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Article
July 1936

FIXATION IN SCOTOMETRY: A CRITICAL INQUIRY

Author Affiliations

BROOKLYN
From the Department of Ophthalmology, the Long Island College of Medicine.

Arch Ophthalmol. 1936;16(1):106-118. doi:10.1001/archopht.1936.00840190116015
Abstract

The ability of the eye to fix a point of reference is essential to standard methods of scotometry. Though fixation theoretically may be accomplished by any portion of the retina, it is certainly necessary that the visual line remain (relatively or absolutely) stationary in order to permit the plotting of a defect.1 Fixation of a point of reference on a chart by the macula constitutes the standard by which the anomalous types of fixation are judged, but macular fixation is in itself a complicated process, and many of the elements concerned are as yet poorly understood. In the following pages an effort is made to summarize certain aspects of the problem so as to emphasize the importance of this act in scotometry.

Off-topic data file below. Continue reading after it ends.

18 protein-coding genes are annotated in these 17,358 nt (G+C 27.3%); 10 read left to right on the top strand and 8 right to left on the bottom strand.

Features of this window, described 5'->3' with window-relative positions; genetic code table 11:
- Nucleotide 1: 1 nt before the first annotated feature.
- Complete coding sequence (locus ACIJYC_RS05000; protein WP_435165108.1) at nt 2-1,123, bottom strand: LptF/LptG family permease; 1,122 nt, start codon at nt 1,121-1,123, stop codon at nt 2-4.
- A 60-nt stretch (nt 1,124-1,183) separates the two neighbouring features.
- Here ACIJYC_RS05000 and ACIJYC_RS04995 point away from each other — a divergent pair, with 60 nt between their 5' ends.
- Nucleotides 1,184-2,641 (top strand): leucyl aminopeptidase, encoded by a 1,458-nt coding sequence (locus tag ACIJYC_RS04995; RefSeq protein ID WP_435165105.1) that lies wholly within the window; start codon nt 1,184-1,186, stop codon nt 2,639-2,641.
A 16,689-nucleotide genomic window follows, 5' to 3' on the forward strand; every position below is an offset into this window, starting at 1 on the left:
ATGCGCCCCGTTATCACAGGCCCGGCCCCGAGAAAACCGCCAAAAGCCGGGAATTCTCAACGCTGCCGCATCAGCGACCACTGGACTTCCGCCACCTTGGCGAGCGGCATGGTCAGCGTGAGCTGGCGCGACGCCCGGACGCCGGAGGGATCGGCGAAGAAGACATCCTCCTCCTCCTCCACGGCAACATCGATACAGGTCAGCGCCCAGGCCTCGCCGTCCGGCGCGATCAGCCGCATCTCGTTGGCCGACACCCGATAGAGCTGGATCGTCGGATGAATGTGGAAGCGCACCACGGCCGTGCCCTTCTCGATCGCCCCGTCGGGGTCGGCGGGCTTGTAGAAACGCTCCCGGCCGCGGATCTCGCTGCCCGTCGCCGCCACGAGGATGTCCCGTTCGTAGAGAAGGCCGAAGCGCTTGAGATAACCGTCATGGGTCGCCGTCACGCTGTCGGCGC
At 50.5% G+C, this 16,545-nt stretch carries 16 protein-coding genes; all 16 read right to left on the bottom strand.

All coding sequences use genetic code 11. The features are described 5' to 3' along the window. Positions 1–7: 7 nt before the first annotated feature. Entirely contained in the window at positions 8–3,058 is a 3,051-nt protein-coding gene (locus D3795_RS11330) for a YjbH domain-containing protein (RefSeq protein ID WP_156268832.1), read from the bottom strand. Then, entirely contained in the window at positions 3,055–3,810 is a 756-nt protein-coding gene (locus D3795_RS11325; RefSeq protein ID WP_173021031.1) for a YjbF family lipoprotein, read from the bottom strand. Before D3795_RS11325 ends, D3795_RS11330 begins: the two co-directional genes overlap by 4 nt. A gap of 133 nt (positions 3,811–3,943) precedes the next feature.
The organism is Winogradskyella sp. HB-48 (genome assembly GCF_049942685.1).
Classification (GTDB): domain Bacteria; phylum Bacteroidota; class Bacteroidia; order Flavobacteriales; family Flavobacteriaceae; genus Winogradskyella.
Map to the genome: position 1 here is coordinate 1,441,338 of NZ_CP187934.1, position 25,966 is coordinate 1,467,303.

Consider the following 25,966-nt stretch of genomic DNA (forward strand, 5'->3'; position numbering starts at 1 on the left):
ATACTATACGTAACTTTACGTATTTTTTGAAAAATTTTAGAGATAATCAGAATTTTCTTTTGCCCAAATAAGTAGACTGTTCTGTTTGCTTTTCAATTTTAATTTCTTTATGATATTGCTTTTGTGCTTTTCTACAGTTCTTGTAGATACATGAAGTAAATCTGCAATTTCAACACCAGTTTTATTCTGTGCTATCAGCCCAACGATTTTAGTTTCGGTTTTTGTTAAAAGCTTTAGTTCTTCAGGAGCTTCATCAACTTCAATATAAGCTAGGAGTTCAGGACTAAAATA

If a defect is projected on a tangent screen placed at 2,000 mm. and again on one at 330 mm., it is found by calculation

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